- The Washington Times - Friday, October 5, 2001

"Joy Ride" is anything but joyous, but it may prove freakishly diverting if you're in the mood for a highway horror thriller contrived to rival Steven Spielberg's 30-year-old teeth-gnasher for network television, "Duel." Some of the elements even are wittily antique the reliance on citizens-band radio transmissions as an indispensable plot device, for example.
John Dahl, who directed "Red Rock West," "The Last Seduction" and "Rounders," is not unskilled or entirely cutthroat; he demonstrates consistent pictorial flair while orchestrating suspense and dread along roads in the far West. For a while, he even seems more considerate about arousing fear and recognizing real-world anxieties than your typical Hollywood sadist. The disarming attributes ultimately prove misleading, but one feels a certain gratitude while they last.
In "Duel" a motorist played by Dennis Weaver, embarking on a sales trip, is pursued with accelerating homicidal vindictiveness by a demonic truck. The driver is never seen, as far as one can tell, and this disembodied form of menace turns the tailgating vehicle into a mechanized beast.
The exposition in "Joy Ride" is cleverly low-key and engaging. Paul Walker, as a sweet-natured freshman at the University of California at Berkeley named Lewis Thomas, receives a call from Leelee Sobieski as a former high school sweetheart named Venna, enrolled at the University of Colorado in Boulder. Summer vacation approaches. Lewis seizes an opportunity to reconcile. He proposes to pick up Venna so they can drive the rest of the way together to their hometown in New Jersey. Then he acquires a used car to make the date feasible.
Enroute, an act of fraternal generosity sets the stage for menace. Lewis springs his black-sheep older brother, Fuller (Steve Zahn), from a jail in Green River, Wyo. While repairs are being made on their Newport convertible, Fuller has an old CB radio installed so he can pass the time prankishly. When the brothers feign a female voice to simulate a seductress, a raspy-voiced trucker who calls himself Rusty Nail becomes intrigued. Fuller arranges a rendezvous at a motel that comes into view. He also persuades Lewis that they should lurk in a next-door room and hear what happens when Rusty Nail knocks on the door of Room 17.
Unfortunately, Room 17 is occupied, and what ensues is a murder. The suspenseful highlight of the movie, this crime is overheard vaguely rather than witnessed as the brothers press their ears against a dark wall and then begin to fear for their own safety.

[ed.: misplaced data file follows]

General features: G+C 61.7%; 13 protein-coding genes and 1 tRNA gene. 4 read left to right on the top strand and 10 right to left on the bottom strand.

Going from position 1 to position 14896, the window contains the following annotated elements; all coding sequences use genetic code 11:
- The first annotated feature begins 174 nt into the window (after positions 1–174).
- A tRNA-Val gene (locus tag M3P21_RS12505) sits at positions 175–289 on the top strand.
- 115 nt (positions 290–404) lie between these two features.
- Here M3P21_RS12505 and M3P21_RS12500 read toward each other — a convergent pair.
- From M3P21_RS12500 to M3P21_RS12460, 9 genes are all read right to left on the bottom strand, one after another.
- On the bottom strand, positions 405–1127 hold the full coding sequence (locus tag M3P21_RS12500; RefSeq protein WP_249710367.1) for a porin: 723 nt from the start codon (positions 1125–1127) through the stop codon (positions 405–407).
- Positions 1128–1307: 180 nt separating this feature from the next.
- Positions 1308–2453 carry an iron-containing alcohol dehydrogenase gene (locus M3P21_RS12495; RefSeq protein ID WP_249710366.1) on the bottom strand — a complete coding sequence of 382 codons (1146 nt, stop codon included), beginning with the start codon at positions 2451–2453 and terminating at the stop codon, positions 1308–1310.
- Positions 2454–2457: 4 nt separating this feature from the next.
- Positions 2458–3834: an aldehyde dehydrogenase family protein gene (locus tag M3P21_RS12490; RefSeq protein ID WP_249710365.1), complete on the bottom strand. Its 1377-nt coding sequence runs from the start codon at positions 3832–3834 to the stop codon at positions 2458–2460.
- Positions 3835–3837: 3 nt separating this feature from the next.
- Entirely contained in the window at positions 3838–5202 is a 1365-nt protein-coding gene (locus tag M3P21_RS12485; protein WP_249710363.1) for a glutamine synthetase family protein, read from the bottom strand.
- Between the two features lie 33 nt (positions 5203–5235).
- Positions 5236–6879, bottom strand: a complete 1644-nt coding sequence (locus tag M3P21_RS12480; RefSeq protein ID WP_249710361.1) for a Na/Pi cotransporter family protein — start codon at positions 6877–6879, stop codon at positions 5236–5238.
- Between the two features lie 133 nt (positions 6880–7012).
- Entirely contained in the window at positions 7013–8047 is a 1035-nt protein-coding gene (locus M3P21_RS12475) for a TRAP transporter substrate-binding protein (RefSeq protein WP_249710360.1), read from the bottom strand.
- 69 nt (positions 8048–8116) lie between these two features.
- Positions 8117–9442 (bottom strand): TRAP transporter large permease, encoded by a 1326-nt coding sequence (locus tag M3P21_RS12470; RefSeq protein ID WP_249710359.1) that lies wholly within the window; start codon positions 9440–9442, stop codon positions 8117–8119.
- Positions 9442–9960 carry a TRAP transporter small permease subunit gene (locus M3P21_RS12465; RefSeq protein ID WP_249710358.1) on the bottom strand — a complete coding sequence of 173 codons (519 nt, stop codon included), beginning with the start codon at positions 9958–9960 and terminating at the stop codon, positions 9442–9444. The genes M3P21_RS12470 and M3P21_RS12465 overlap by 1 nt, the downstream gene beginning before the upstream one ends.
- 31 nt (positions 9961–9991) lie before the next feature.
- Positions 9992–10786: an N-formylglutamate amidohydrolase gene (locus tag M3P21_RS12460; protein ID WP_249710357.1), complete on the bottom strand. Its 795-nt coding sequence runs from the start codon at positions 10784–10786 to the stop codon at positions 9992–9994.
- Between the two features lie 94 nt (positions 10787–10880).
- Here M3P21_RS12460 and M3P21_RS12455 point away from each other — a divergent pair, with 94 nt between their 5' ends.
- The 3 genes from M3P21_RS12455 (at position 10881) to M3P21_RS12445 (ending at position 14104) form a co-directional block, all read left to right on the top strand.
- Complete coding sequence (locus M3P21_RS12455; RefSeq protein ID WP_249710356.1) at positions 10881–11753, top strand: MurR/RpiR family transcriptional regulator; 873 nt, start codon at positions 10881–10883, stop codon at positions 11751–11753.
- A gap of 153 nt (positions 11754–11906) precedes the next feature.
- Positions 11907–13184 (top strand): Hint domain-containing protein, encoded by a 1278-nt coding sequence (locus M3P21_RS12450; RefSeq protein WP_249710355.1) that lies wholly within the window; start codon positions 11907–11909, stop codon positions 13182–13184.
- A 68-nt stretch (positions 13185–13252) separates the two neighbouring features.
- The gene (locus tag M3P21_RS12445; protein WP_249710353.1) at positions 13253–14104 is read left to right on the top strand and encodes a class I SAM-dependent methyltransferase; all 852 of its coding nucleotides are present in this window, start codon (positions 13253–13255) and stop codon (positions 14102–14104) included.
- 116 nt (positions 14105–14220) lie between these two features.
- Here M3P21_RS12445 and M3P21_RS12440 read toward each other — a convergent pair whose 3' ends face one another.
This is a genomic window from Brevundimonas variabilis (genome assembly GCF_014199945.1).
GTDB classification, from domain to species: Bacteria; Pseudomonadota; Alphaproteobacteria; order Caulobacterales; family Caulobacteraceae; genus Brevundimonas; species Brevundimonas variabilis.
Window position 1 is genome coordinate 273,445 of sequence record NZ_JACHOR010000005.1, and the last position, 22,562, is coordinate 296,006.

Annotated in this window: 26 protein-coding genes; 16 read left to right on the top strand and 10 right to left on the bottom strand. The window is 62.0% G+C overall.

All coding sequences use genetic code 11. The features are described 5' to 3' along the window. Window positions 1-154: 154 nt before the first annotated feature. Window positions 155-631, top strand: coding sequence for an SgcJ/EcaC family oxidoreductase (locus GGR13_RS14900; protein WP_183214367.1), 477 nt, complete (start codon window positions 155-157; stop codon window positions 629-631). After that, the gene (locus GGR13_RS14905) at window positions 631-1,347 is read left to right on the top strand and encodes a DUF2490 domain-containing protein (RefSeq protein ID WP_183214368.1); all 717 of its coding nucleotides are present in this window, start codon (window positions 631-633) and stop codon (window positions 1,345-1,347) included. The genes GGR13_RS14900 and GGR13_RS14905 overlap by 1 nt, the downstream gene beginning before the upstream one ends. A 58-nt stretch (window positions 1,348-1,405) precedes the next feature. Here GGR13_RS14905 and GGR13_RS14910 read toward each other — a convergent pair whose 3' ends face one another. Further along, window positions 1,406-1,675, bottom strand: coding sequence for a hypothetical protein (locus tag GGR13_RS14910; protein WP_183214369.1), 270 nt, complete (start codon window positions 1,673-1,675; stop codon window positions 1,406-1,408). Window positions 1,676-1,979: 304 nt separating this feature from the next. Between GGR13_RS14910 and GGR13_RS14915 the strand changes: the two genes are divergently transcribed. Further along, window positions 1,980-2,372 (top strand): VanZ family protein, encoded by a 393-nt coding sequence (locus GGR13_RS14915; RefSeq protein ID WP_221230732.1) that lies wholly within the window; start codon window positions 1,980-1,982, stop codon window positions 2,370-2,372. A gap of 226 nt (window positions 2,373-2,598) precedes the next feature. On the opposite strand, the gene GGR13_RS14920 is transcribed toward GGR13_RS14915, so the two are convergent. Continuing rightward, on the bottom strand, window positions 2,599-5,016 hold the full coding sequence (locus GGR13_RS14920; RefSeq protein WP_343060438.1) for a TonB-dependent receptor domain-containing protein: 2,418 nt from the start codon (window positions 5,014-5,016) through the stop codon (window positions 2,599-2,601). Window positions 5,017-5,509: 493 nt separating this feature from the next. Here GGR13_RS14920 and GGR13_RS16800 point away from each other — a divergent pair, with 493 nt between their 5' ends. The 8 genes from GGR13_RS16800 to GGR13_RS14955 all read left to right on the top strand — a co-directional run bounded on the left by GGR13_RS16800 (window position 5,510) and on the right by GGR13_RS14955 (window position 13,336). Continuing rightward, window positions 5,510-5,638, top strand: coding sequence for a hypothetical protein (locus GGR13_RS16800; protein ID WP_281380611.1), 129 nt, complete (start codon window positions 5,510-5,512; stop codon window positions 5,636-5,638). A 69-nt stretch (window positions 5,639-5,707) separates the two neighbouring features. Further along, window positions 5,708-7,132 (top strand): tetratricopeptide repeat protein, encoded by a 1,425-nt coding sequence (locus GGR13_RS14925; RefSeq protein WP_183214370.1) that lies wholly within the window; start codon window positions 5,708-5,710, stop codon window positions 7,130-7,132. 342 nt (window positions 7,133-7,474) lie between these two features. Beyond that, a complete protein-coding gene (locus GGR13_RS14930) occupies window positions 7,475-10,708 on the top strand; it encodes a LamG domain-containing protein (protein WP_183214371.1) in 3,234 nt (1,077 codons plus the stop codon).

The apprehension is enhanced as the camera dollies toward a painting on the wall, a murky seascape. At one time or another, most people probably have found themselves next door to ranting motel couples, uncertain of how long to remain patient before ringing the desk or the police. "Joy Ride" exploits this dilemma in an eerily quiet way: Something dreadful is happening in the next room, but it's happening out of sight and nearly out of earshot.
The next day, the unlucky male guest in Room 17 is discovered to be alive but hideously maimed. The local police, furious with the brothers upon learning of the prankish preamble, read them the riot act and escort them to the hospital to witness the damage. From this moment on, "Joy Ride" loses touch with a more or less genuine sense of pain and shame.
Lewis and Fuller ditch the CB radio and believe they have heard the last of Rusty Nail. They pick up Venna and drive as far as Nebraska, where they discover that the vindictive stranger is stalking them. Rusty Nail reveals that he has abducted one of Venna's classmates, a dishy bystander named Charlotte (Jessica Bowman); then he lures the trio into a noctural encounter in a cornfield that makes Venna a second captive. It's pretty much a gangway for appalling possibilities.
Nevertheless, the filmmakers imagine that it's still appropriate to horse around. An elaborate sequence is devoted to the spectacle of Lewis and Fuller stripping and entering a restaurant to appease Rusty Nail. By this point, the context won't accommodate facetiousness in the "Road Trip" vein; it refuses to harmonize with the bloodcurdling stuff.
To the extent that you give the movie credit for taking fear in earnest, you recoil at its refusal to discriminate between plausible and outrageous, even heartless, manipulation down the stretch. The seemingly sincere setups are sideswiped eventually by wanton twists and payoffs. "Joy Ride" seems to be the handiwork of incorrigible teases.
"Joy Ride"
R (Violence, terror and offensive language, according to the MPAA; frequent profanity, graphic violence and sexual vulgarity; occasional nudity)
Directed by John Dahl. Written by Clay Tarver and J.J. Abrams.
97 minutes

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